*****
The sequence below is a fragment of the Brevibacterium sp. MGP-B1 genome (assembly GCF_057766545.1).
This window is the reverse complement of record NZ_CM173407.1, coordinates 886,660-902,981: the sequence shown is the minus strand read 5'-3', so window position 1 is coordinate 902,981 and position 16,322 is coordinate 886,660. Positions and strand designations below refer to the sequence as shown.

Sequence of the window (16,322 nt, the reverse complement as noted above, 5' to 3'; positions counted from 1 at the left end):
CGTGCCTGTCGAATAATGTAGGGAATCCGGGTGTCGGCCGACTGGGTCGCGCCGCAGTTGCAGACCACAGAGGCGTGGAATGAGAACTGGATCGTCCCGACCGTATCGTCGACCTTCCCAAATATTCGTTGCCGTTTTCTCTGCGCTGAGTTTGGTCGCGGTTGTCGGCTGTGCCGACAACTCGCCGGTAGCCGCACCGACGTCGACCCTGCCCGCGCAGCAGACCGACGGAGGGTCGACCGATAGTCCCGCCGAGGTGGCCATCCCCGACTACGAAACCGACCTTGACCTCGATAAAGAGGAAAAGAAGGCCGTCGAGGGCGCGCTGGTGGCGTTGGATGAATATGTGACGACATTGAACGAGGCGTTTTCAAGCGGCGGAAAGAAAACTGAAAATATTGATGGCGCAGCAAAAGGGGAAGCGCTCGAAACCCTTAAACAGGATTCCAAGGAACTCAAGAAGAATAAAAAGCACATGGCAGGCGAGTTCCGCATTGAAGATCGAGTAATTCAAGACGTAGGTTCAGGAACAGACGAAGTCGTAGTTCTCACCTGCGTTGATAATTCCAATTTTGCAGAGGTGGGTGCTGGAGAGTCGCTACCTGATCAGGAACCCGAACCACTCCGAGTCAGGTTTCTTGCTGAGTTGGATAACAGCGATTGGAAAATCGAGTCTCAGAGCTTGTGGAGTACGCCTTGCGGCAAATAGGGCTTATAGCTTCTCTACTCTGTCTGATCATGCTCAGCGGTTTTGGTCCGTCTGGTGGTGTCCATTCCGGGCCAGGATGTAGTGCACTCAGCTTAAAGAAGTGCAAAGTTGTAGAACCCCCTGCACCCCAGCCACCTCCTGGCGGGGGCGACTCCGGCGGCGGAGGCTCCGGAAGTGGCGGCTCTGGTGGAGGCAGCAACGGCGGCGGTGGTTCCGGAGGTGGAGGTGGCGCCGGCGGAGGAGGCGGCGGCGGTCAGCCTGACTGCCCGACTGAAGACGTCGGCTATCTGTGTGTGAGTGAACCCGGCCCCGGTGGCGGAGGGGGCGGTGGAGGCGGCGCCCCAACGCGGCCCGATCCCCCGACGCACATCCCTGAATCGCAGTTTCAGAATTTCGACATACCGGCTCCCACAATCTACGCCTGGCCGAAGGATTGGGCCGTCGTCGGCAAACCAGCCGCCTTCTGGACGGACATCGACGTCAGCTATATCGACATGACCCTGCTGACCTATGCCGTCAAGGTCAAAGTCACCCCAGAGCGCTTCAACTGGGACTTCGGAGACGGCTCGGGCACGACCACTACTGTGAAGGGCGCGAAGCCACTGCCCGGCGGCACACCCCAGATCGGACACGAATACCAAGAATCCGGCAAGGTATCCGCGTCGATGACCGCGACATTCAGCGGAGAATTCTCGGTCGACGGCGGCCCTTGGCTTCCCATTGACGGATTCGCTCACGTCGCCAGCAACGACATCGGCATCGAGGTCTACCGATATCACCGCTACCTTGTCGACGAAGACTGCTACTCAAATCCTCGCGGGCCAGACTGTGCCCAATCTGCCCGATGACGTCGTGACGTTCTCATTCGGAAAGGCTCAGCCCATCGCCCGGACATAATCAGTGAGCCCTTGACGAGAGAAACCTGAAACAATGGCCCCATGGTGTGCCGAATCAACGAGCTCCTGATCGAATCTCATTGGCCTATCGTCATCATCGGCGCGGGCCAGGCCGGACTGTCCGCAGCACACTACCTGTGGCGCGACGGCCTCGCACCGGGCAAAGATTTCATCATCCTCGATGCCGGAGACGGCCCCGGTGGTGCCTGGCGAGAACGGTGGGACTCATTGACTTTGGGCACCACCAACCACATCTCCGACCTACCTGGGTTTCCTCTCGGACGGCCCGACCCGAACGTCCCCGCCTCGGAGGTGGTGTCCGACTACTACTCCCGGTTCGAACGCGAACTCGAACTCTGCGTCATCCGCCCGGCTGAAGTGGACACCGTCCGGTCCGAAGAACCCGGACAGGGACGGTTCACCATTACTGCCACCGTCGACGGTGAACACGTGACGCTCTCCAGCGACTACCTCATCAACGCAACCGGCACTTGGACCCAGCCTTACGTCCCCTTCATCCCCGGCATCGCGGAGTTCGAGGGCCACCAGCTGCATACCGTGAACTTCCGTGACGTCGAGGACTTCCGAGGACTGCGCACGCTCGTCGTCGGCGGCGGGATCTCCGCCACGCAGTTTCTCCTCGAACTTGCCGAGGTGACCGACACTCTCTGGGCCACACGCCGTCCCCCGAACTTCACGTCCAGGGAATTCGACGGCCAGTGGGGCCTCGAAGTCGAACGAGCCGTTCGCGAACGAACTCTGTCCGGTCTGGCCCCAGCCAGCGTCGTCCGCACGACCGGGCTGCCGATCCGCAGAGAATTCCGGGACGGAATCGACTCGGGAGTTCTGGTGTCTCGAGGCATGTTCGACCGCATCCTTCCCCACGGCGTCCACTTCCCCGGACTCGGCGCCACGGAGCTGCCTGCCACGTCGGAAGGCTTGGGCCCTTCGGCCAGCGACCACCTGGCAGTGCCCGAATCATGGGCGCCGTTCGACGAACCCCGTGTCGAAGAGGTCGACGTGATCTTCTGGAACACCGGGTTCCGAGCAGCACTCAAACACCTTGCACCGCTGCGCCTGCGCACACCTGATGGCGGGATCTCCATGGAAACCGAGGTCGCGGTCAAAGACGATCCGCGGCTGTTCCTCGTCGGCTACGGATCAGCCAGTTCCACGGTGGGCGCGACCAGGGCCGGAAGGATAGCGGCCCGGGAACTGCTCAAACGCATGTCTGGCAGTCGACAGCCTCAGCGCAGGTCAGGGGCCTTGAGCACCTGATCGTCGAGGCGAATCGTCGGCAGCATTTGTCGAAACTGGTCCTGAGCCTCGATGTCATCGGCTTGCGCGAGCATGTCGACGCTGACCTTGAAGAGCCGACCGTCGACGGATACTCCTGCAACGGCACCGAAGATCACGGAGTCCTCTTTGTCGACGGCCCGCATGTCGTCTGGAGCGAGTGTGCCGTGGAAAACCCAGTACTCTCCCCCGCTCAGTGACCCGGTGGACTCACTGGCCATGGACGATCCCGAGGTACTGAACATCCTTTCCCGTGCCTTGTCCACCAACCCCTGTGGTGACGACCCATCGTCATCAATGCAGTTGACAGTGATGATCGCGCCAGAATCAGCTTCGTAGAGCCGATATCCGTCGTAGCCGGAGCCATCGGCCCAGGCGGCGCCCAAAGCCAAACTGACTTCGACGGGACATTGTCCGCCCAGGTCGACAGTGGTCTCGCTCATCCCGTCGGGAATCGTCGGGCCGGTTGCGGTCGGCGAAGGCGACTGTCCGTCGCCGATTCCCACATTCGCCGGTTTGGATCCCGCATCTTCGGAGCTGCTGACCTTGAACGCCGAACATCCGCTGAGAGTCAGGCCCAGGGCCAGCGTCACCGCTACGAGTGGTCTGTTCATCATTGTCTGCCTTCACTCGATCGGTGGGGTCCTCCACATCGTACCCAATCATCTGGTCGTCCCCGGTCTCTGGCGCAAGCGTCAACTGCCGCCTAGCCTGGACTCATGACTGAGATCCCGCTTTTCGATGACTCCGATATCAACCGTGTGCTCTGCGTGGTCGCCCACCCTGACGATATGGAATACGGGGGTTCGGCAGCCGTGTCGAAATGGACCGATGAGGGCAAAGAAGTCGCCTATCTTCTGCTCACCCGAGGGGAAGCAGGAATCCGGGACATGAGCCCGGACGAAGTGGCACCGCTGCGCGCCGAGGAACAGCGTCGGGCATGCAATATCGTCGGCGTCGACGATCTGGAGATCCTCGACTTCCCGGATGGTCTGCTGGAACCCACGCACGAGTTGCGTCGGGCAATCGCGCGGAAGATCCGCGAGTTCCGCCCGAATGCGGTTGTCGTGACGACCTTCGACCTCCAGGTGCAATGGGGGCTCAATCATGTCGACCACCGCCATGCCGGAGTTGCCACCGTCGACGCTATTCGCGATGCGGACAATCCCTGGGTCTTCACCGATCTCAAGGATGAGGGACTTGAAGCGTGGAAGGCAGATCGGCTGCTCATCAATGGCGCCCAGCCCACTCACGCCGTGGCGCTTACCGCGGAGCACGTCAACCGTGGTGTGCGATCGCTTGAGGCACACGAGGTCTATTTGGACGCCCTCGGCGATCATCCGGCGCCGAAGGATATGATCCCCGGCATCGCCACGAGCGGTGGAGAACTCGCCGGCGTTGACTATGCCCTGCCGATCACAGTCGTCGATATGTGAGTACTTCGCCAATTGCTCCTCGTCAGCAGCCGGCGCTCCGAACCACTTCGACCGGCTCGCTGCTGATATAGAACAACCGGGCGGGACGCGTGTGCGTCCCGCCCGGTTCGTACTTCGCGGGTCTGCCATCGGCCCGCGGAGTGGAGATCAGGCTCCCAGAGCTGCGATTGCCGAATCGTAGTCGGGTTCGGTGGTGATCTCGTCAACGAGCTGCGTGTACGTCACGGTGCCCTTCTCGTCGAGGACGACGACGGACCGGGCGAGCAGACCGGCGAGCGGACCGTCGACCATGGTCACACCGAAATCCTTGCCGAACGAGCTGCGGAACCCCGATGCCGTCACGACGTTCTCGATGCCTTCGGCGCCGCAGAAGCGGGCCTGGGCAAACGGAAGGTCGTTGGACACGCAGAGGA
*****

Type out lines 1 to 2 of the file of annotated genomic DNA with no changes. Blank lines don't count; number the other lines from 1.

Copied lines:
The sequence below is a fragment of the Brevibacterium sp. MGP-B1 genome (assembly GCF_057766545.1).
This window is the reverse complement of record NZ_CM173407.1, coordinates 886,660-902,981: the sequence shown is the minus strand read 5'-3', so window position 1 is coordinate 902,981 and position 16,322 is coordinate 886,660. Positions and strand designations below refer to the sequence as shown.